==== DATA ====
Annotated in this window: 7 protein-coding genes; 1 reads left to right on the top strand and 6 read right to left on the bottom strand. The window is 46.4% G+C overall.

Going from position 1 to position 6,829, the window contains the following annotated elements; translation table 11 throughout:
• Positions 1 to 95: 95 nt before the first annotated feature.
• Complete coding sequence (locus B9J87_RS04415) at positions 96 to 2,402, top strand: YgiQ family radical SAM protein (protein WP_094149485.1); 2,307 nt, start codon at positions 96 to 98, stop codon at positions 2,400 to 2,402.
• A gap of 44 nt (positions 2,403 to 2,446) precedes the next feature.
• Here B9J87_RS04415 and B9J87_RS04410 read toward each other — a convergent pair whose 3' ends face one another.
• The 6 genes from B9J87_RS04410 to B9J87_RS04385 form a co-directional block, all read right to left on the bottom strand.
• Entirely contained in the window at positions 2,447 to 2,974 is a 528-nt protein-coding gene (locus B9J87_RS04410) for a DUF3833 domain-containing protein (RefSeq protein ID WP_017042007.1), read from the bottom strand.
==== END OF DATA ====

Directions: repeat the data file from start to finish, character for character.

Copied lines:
Annotated in this window: 7 protein-coding genes; 1 reads left to right on the top strand and 6 read right to left on the bottom strand. The window is 46.4% G+C overall.

Going from position 1 to position 6,829, the window contains the following annotated elements; translation table 11 throughout:
• Positions 1 to 95: 95 nt before the first annotated feature.
• Complete coding sequence (locus B9J87_RS04415) at positions 96 to 2,402, top strand: YgiQ family radical SAM protein (protein WP_094149485.1); 2,307 nt, start codon at positions 96 to 98, stop codon at positions 2,400 to 2,402.
• A gap of 44 nt (positions 2,403 to 2,446) precedes the next feature.
• Here B9J87_RS04415 and B9J87_RS04410 read toward each other — a convergent pair whose 3' ends face one another.
• The 6 genes from B9J87_RS04410 to B9J87_RS04385 form a co-directional block, all read right to left on the bottom strand.
• Entirely contained in the window at positions 2,447 to 2,974 is a 528-nt protein-coding gene (locus B9J87_RS04410) for a DUF3833 domain-containing protein (RefSeq protein ID WP_017042007.1), read from the bottom strand.